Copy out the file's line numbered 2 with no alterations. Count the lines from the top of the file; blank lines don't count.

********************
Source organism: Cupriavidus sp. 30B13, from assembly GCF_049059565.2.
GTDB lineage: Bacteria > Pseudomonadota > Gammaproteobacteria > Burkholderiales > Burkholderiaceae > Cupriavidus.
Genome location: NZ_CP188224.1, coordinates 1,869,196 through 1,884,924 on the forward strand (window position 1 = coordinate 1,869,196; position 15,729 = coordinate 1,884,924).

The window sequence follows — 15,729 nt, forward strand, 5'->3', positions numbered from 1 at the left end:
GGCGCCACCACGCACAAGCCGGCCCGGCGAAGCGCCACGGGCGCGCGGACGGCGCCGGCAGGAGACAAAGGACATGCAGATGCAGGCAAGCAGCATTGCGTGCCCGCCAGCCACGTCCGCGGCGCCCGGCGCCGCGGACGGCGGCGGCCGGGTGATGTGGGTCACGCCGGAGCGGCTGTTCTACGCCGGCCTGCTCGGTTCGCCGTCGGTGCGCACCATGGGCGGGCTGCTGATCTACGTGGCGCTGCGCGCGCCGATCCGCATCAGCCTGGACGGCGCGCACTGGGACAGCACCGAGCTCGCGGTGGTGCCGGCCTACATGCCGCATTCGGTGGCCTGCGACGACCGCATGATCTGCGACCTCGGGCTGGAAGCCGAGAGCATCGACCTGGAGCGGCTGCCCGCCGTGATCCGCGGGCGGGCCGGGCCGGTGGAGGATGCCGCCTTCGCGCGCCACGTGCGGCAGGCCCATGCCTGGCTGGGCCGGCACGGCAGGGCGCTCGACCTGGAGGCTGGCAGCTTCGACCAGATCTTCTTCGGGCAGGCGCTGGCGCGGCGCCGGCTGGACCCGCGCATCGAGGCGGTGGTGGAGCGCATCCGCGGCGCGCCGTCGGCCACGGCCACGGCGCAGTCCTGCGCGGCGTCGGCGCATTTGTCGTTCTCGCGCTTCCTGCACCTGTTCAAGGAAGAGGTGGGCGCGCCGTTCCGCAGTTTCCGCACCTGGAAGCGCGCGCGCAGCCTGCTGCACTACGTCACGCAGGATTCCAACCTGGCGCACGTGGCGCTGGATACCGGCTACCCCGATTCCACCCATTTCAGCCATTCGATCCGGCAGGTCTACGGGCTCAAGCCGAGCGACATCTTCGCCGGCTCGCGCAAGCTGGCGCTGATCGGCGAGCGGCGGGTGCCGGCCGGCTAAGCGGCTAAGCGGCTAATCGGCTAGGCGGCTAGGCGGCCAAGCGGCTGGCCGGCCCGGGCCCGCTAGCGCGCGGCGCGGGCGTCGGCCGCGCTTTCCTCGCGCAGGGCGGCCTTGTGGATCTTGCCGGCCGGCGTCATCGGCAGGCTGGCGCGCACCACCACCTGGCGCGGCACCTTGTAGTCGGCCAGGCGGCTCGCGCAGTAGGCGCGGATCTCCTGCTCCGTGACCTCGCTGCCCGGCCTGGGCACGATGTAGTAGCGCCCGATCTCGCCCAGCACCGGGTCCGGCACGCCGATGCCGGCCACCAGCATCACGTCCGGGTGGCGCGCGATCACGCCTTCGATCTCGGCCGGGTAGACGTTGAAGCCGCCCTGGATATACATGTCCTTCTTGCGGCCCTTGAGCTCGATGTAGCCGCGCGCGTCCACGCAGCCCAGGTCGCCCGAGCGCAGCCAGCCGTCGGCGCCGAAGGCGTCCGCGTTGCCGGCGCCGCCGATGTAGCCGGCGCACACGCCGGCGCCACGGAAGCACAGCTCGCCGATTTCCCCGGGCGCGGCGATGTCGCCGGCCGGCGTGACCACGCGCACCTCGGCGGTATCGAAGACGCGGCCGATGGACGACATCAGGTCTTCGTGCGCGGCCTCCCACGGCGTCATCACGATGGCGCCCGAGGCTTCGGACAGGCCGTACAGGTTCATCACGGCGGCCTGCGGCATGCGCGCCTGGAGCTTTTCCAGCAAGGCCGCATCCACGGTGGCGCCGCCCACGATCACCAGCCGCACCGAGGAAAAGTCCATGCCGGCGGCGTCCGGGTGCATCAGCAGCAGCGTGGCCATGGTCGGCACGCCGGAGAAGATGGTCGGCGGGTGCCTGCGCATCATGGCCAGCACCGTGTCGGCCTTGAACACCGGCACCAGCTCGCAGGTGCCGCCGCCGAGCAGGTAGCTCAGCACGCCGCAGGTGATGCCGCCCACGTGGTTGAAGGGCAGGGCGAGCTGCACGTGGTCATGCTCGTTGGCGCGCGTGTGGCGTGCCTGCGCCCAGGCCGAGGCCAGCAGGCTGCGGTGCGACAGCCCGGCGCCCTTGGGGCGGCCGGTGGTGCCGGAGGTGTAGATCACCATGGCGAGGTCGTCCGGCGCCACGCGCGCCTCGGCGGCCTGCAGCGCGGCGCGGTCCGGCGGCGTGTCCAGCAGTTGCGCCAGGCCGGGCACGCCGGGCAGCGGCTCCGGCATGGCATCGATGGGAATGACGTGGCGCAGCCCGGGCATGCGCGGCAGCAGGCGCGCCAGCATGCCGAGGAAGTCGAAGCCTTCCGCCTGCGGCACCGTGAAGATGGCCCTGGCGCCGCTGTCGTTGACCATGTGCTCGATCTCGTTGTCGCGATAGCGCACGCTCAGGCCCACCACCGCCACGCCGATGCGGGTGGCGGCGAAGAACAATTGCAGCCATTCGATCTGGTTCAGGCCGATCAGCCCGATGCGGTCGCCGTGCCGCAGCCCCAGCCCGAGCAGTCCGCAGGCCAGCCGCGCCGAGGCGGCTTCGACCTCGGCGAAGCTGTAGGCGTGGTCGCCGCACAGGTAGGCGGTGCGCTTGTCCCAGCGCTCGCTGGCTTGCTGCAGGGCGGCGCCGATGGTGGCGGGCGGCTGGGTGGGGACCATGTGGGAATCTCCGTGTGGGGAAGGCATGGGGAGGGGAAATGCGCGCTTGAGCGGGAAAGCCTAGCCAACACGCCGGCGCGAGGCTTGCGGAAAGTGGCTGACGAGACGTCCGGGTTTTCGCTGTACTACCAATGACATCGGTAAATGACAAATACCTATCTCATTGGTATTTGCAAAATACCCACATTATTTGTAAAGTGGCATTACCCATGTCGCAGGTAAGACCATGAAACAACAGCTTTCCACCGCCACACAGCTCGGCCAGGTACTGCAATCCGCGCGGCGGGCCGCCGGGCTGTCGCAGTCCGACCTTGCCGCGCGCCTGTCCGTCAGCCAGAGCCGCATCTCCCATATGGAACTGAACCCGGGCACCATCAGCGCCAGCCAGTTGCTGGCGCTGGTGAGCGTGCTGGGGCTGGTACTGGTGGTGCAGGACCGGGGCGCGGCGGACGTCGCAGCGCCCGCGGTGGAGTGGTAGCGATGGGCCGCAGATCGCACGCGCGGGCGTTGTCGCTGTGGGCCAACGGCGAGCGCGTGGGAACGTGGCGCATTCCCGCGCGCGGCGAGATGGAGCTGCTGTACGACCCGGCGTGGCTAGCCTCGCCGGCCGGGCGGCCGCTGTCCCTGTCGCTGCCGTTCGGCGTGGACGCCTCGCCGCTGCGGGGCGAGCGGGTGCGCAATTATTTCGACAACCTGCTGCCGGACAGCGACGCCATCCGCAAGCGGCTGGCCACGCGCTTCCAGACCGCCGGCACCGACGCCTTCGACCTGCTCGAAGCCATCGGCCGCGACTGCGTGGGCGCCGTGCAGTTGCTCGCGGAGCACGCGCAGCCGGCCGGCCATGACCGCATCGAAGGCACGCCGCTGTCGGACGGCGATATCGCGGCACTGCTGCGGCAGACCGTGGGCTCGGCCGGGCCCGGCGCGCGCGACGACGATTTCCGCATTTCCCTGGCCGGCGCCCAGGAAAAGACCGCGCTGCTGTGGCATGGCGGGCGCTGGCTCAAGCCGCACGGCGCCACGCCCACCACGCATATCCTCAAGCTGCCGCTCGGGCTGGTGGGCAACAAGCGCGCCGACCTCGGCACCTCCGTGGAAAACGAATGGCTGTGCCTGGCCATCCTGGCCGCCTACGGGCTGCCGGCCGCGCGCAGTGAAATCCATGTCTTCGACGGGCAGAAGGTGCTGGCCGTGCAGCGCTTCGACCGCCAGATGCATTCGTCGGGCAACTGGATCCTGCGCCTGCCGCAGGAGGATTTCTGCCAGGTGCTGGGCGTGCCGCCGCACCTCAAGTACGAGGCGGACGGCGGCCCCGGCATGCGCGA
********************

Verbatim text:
GTDB lineage: Bacteria > Pseudomonadota > Gammaproteobacteria > Burkholderiales > Burkholderiaceae > Cupriavidus.